I've heard a series of discussions lately and have read some articles that I've found rather frustrating, all on the topic of SOA. I've taken a few notes about my objections and had several blog posts planned where I would attempt to articulate the historical failures of software, services, and/or architecture makeovers performed by any number of consulting firms for large IT shops. I was going to discuss the horrible irresponsibility of basing business decisions on buzzword flinging cowboys, and the inevitable price that is paid by companies wooed and seduced by flash.
I was going to start this off by launching a strong criticism of Anne Thomas Manes' views on the "death of SOA", one that I'd read about in a recent article. It seemed that such a view was sensationalist and entirely missed the point of the essence of service oriented architectures.
But before I did that, though, I needed to do some research and present a solid argument, not just take some trade rag's version of the story with a superficial smattering of misquoted details. And holy cow... not only am I glad that I did this, but I am now an ardent fan of Ms. Manes, Vice President and Research Director at the Burton Group.
Her post SOA is Dead; Long Live Services is brilliant. The death of which she speaks is not the mortal (and figurative) soul of SOA itself -- any individual or magazine claiming as much has either completely misunderstood her or has been making its money on the misunderstandings and hype that she would like to see die. She asserts that the very heart of SOA continues to be badly needed, that "the requirement for service-oriented architecture is stronger than ever." She then goes on to say:
The acronym got in the way. People forgot what SOA stands for. They were too wrapped up in silly technology debates (e.g., “what’s the best ESB?” or “WS-* vs. REST”), and they missed the important stuff: architecture and services.And finishes with this bit of excellence:
The latest shiny new technology will not make things better. Incremental integration projects will not lead to significantly reduced costs and increased agility. If you want spectacular gains, then you need to make a spectacular commitment to change.And you know what? Her other posts are even better. While reading all of them, I was completely dumbfounded that she said so well and clearly what the industry has been misinterpreting for several years. Why are more people not listening to her? How did I not hear of her until now?! I'll tell you what, I'm now subscribed to Burton Group's Application Platform Strategies blog.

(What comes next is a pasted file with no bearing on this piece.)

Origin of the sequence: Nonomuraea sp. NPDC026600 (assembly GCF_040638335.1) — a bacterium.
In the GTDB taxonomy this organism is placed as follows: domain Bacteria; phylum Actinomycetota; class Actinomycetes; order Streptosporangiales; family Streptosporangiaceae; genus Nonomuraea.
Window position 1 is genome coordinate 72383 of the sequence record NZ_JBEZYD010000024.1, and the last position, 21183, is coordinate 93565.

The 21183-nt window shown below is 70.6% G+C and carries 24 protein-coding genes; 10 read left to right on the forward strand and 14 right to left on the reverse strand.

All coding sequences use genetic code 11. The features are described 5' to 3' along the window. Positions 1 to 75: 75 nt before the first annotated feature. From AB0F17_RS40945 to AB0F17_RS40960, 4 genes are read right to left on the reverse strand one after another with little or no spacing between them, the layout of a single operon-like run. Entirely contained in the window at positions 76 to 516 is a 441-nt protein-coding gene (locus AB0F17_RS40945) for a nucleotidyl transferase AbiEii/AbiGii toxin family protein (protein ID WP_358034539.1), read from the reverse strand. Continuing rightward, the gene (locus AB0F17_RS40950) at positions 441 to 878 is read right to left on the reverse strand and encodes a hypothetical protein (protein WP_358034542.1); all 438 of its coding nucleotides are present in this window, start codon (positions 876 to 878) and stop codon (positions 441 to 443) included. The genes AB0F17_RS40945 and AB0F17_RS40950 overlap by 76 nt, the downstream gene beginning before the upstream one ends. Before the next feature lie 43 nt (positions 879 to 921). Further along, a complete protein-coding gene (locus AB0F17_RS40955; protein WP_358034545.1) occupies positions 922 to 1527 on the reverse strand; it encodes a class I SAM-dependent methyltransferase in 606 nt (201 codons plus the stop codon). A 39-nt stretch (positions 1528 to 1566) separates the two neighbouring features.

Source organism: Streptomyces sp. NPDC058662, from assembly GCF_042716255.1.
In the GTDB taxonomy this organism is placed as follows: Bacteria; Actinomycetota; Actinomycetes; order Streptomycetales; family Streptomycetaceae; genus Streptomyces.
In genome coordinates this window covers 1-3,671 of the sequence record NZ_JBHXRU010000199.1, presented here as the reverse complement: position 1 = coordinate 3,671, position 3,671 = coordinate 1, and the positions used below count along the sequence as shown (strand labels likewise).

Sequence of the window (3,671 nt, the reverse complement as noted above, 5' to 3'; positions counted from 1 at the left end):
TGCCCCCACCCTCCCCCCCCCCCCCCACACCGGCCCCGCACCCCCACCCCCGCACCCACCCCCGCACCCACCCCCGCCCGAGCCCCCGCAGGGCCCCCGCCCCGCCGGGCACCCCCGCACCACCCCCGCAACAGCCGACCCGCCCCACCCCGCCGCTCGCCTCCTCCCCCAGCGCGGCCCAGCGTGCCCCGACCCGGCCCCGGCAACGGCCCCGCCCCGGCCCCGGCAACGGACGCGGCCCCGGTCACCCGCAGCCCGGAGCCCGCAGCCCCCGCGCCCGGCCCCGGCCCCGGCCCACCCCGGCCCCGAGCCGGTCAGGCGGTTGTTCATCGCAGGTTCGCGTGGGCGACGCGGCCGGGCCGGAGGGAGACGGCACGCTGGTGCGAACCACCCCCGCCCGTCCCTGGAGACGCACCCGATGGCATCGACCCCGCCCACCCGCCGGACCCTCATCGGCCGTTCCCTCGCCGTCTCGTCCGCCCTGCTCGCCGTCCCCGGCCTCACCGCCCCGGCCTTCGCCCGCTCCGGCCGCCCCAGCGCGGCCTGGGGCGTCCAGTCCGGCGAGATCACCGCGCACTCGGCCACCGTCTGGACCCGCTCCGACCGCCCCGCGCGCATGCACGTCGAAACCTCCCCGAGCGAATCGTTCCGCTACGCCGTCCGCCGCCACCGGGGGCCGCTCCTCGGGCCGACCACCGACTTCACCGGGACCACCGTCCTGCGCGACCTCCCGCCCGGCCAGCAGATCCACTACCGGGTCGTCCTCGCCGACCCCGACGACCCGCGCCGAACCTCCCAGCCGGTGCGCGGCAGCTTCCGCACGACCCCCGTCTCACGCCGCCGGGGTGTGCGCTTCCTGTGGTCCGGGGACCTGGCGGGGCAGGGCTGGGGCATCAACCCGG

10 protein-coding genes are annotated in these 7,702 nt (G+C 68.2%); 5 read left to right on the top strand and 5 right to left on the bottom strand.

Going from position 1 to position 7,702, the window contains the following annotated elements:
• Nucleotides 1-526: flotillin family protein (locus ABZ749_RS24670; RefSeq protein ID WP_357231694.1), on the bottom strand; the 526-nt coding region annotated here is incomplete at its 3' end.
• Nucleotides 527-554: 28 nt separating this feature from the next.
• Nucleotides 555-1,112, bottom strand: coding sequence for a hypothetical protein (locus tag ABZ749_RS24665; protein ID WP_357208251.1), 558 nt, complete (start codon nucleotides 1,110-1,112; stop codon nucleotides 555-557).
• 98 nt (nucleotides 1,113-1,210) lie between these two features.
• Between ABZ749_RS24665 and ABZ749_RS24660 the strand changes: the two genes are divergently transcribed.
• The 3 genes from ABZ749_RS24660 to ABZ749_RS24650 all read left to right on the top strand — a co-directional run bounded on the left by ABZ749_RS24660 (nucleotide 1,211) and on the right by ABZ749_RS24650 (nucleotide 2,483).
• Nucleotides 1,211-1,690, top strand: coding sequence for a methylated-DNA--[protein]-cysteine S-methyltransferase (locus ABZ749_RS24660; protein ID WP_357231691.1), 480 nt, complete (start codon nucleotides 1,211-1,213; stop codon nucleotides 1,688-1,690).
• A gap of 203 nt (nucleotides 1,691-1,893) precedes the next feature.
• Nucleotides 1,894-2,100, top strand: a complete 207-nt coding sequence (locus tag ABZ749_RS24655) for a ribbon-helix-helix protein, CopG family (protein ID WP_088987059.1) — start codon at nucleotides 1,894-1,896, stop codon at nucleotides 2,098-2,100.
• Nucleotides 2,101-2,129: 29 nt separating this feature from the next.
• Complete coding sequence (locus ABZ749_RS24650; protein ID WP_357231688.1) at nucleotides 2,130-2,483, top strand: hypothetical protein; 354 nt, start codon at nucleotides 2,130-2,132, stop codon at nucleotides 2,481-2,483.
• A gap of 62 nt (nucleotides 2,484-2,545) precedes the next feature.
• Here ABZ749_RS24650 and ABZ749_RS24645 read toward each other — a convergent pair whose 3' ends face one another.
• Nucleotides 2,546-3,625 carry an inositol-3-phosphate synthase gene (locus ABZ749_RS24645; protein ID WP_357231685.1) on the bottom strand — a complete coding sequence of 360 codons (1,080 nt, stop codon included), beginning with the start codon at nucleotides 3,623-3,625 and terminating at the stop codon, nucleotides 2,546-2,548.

IT shops need to pay close attention to what this woman and her team have to say. She really knows what she's talking about and articulates her views exquisitely. That whole series of blog post I wanted to make? Yeah... she already did that :-) (and way, way better than I could have). Please, I beg you: go read her posts. If you are the director of your IT shop or someone to whom your director listens and respects and you have any interest in distributed services, messaging, and related architectures, go memorize her statements, summaries, arguments and positions. Let her experience and wealth of knowledge guide judicial and wise decisions at your company.
And remember, it is the good, well thought out, and cost-effective architecture that survives. It is this architecture -- with countless peers -- that serve as the basis for the next generation of improvements and advances. Technologies produced in this manner are the ones that propel us into the future and prepare us for a world which we are incapable of imagining or implementing today.